ULTRASAT will be capable of detecting and measuring the UV emissions generated by the explosions of stars and other phenomena minutes after they occur, rather than the days or weeks required by current telescopic systems. Its continuous observations are expected to generate a “discovery rate”—the rate at which celestial events are identified—that is 300 times greater than today’s technologies. The data it streams to Earth will be analyzed in a new project center on campus.
Analysis of data from the ULTRASAT mission is expected to help answer some of astrophysics’ most important questions: How do stars merge and emit gravitational waves? How do supermassive black holes affect the “fabric” of space? How do stars explode? What is the birth story behind the Universe’s heavy elements? How fast is the Universe expanding? Which stars are most likely to have planets able to sustain life?
An official kickoff ceremony for the mission, held on campus, celebrated the signing of a joint agreement between the Weizmann Institute, the Israel Space Agency, and the Helmholtz Association of German Research Centers. Additional collaborative support will come from the European Space Agency, as well as from NASA, which has agreed to help facilitate the satellite launch, scheduled for 2023.
Adding to the astrophysics toolbox
Weizmann Institute astrophysicists are contributing other new methods and technologies that will improve our understanding of outer space. For example, recent faculty recruit Dr. Sagi Ben-Ami is developing a novel way to detect “bio-signatures”—substances that provide scientific evidence of past or present life—on planets outside of our solar system. Using this approach, he plans to map and monitor approximately 200,000 stars, and to narrow down the list of stars with orbiting planets that have an atmosphere capable of supporting life.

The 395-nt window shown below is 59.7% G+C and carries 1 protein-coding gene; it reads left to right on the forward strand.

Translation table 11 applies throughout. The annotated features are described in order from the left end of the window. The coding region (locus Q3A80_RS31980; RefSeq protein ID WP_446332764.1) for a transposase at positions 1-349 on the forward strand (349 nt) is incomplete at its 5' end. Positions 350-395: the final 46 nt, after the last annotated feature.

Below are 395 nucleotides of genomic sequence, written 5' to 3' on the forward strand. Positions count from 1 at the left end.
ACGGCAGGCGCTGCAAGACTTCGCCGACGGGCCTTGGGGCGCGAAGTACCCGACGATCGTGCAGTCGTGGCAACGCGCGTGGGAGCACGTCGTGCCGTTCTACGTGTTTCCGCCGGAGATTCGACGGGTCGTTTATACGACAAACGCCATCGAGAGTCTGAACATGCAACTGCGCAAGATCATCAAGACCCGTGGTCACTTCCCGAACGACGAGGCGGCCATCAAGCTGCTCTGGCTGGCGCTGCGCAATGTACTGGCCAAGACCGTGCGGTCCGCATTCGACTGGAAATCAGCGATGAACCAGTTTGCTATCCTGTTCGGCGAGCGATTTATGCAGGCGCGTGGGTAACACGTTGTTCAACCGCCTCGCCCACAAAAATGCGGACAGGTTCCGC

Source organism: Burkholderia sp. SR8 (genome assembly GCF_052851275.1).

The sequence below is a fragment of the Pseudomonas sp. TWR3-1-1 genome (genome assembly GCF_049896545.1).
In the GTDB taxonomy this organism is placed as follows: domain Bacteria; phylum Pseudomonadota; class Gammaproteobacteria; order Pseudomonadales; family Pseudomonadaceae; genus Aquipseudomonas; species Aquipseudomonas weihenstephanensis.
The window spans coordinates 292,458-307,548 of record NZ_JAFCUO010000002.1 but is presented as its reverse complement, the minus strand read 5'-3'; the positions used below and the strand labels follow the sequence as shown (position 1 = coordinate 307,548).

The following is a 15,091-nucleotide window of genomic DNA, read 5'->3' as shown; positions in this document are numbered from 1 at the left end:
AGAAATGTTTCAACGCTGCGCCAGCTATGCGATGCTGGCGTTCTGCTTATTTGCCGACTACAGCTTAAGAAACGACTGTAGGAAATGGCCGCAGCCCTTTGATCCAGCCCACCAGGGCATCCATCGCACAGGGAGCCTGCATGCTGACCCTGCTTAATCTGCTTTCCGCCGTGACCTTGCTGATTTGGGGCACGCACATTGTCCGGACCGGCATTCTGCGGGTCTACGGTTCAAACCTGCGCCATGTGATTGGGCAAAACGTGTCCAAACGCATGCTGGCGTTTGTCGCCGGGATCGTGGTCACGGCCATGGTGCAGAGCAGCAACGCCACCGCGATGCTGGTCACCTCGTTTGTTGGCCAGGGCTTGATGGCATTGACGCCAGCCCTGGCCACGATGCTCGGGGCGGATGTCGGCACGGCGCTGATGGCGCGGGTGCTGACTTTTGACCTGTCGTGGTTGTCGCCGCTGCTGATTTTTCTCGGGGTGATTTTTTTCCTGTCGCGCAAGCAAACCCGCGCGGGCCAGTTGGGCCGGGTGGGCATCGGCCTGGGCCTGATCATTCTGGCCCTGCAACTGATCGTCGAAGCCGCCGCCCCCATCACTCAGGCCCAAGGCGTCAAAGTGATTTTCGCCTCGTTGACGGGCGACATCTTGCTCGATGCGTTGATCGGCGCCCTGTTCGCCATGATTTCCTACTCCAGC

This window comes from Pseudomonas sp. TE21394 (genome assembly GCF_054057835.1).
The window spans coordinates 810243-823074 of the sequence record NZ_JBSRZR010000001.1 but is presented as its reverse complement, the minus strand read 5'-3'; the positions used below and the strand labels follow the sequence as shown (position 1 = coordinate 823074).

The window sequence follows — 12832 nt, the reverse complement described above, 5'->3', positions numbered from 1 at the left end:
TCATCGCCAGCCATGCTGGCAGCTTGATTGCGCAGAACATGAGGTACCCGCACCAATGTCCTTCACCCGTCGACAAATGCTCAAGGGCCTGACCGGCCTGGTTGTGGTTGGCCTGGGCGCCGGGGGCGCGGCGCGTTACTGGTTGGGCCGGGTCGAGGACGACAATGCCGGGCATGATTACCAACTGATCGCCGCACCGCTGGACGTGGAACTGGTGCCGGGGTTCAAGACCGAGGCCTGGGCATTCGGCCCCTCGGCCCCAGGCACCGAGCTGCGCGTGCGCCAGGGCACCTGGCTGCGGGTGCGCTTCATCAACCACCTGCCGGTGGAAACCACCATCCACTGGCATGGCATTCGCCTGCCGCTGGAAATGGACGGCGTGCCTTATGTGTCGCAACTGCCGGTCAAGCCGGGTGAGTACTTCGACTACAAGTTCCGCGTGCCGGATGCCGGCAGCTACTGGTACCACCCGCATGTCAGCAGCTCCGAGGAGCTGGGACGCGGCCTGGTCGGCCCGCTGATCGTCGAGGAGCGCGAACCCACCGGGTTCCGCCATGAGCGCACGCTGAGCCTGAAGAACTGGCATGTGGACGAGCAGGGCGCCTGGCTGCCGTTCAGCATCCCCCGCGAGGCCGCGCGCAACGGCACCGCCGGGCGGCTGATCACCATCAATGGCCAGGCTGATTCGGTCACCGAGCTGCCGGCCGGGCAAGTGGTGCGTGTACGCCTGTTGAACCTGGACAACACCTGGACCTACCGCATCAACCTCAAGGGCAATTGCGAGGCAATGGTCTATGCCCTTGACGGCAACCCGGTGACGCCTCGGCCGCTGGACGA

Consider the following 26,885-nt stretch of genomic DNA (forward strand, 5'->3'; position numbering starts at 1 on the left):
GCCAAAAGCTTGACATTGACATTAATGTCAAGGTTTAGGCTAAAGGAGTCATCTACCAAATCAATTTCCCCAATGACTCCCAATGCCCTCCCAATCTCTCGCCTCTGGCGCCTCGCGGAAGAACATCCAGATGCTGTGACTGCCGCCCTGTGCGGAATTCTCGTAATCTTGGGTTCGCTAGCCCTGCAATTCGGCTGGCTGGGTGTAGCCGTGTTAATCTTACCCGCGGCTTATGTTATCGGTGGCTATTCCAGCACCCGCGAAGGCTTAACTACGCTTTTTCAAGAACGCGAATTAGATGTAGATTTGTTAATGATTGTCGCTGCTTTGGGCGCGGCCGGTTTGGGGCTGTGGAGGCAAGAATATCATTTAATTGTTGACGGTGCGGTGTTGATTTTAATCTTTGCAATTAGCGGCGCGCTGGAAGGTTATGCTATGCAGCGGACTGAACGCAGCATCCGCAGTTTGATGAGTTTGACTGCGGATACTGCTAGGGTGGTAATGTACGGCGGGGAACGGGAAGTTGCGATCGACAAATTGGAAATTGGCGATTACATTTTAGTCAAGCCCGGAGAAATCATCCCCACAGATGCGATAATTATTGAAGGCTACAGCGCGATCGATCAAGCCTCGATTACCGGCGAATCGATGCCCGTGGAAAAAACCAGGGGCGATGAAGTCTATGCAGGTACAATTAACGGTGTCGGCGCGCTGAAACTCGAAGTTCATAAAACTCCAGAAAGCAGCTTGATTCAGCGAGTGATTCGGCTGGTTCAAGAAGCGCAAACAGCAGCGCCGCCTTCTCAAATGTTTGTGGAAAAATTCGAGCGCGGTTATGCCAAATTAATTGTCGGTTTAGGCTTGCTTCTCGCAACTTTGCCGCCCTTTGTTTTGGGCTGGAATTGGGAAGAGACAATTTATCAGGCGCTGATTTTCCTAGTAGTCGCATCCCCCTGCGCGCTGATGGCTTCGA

Prof. Eran Ofek—another key member of the ULTRASAT team—is a technology innovator who has built a new type of telescope, capable of capturing the “dimming” of light that occurs when comets cross between the Earth and a distant star. These advances, and others like it, will help Weizmann Institute scientists fill in the “big picture” of the Universe.
Colder than outer space, yet able to smash particles together at energies a million times higher than the sun does, the Large Hadron Collider at CERN is the world’s most powerful particle accelerator. The largest machine ever built, the LHC rests in a 27 km (19 mile) long circular tunnel, dug 100 m (328 feet) below ground on the border between France and Switzerland. The mission of the LHC is as simple as it is ambitious: to find “missing pieces” within and beyond the Standard Model of physics—the best theory we have to describe the fundamental building blocks of the Universe.
Weizmann Institute scientists are prominent leaders in ATLAS, an international collaboration that is one of the four cornerstones of the LHC. The 7,000-ton ATLAS detector—the largest ever constructed for a particle accelerator—is designed to detect and record the trajectory, momentum and energy of particles as they collide. Over 40 million collisions take place in the ATLAS detector every second, generating vast amounts of data analyzed at 130 computing centers around the globe.
Members of the Weizmann Institute’s Department of Particle Physics and Astrophysics—Dr. Shikma Bressler, Prof. Ehud Duchovni, Prof. Eilam Gross, as well as recently recruited faculty member Dr. Noam Tal Hod—have been involved in the design, construction, management, and operation of the ATLAS detector’s largest subsystem, which was actually built on the Weizmann Institute campus. Weizmann scientists also made a significant contribution to CERN’s most dramatic discovery to date: a long-predicted piece of the particle science puzzle called the Higgs boson. This elementary particle, the last hold-out particle remaining hidden during the quest to check the accuracy of the Standard Model, verified the existence of the Higgs field—energy thought to exist everywhere in the Universe, and which is necessary to explain why certain particles, and not others, have the property of mass.
New detectors for neutrino physics